1. Determination of the threshold using the histogram.

2. Bottom-up/left-right scans are performed comparing each pixel with the thresh­old, in such a way that if the grey level of the pixel is below the threshold, it is saved in the auxiliary buffer as a black one (0 intensity). If the intensity of the pixel is greater than the threshold, a fixed intensity value is assigned to it (start­ing at 255 level) and to all the consequent pixels meeting the threshold condition, until a pixel below the threshold is found (and saved as a black one). The fixed intensity value is decremented and the algorithm continues looking for pixels fulfilling the threshold condition till finding the end of the row. This last pro­cessed row is stored into memory, in such a way that the procedure is repeated for the following row, not only comparing the intensities of the pixels with the threshold, but also with the intensities of the pixels belonging to the previous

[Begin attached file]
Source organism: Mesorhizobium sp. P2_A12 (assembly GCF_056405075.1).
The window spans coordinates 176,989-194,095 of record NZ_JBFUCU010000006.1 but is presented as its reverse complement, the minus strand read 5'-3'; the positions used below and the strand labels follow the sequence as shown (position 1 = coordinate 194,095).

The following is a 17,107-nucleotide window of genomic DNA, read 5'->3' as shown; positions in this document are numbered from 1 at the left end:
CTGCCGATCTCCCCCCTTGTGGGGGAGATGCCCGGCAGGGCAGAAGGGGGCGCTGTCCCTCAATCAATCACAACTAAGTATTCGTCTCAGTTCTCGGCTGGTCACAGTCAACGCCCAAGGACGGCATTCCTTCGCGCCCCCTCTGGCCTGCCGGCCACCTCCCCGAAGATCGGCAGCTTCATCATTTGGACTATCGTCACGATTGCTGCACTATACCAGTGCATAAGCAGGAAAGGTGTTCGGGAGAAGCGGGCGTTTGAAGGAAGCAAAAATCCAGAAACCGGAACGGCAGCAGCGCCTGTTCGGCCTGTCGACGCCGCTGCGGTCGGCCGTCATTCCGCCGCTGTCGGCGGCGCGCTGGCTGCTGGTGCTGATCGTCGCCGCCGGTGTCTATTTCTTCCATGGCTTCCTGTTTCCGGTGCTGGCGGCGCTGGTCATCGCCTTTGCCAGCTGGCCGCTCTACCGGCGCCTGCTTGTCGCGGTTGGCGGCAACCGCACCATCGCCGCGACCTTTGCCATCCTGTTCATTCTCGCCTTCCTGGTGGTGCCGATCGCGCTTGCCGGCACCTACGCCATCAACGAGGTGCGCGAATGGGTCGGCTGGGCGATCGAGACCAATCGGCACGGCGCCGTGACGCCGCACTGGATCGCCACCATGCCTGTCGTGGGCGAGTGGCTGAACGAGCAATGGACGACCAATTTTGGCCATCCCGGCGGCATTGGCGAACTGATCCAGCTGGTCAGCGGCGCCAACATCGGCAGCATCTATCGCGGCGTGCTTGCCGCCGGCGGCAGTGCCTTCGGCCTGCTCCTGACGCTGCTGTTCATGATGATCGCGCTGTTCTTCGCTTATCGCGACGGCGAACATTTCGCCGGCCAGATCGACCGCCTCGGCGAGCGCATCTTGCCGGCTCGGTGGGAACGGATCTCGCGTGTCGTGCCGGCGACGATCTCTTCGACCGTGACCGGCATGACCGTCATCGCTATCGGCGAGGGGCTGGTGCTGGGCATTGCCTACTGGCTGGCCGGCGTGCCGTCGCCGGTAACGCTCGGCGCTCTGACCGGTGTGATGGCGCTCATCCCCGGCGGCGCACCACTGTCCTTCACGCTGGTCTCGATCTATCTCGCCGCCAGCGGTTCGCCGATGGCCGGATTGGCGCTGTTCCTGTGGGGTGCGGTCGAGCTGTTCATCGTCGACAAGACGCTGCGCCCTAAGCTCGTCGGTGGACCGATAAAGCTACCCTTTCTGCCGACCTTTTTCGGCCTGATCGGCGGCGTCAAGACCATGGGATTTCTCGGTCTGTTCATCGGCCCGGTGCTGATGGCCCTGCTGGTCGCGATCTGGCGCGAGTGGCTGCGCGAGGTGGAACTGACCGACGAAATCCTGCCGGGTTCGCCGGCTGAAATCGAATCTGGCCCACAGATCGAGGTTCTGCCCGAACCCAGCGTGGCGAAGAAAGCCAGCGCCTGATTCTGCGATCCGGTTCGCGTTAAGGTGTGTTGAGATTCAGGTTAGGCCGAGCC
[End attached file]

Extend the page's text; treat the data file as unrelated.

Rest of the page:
Fig. 6.13 Approximated calculation of the vertical displacement [45]

image207processed row, in order to group and label with the same intensity level all the adjacent neighbors (backward modification of the assigned intensity is required in the current processing line to assign the same grey level to pre-processed ones belonging to the same object in the figure). Figure 6.12(b) shows the result (nega­tive image) of the application of the algorithm to the image shown in Figs. 6.8(b) and 6.12(c).

3. The completely processed rows are stored in an auxiliary buffer, also saving the number of pixels belonging to the used intensities (histogram), in such a way that when the process finishes, the grouped pixels with the predominant intensity should be selected as belonging to the main shape and the corresponding center will be calculated.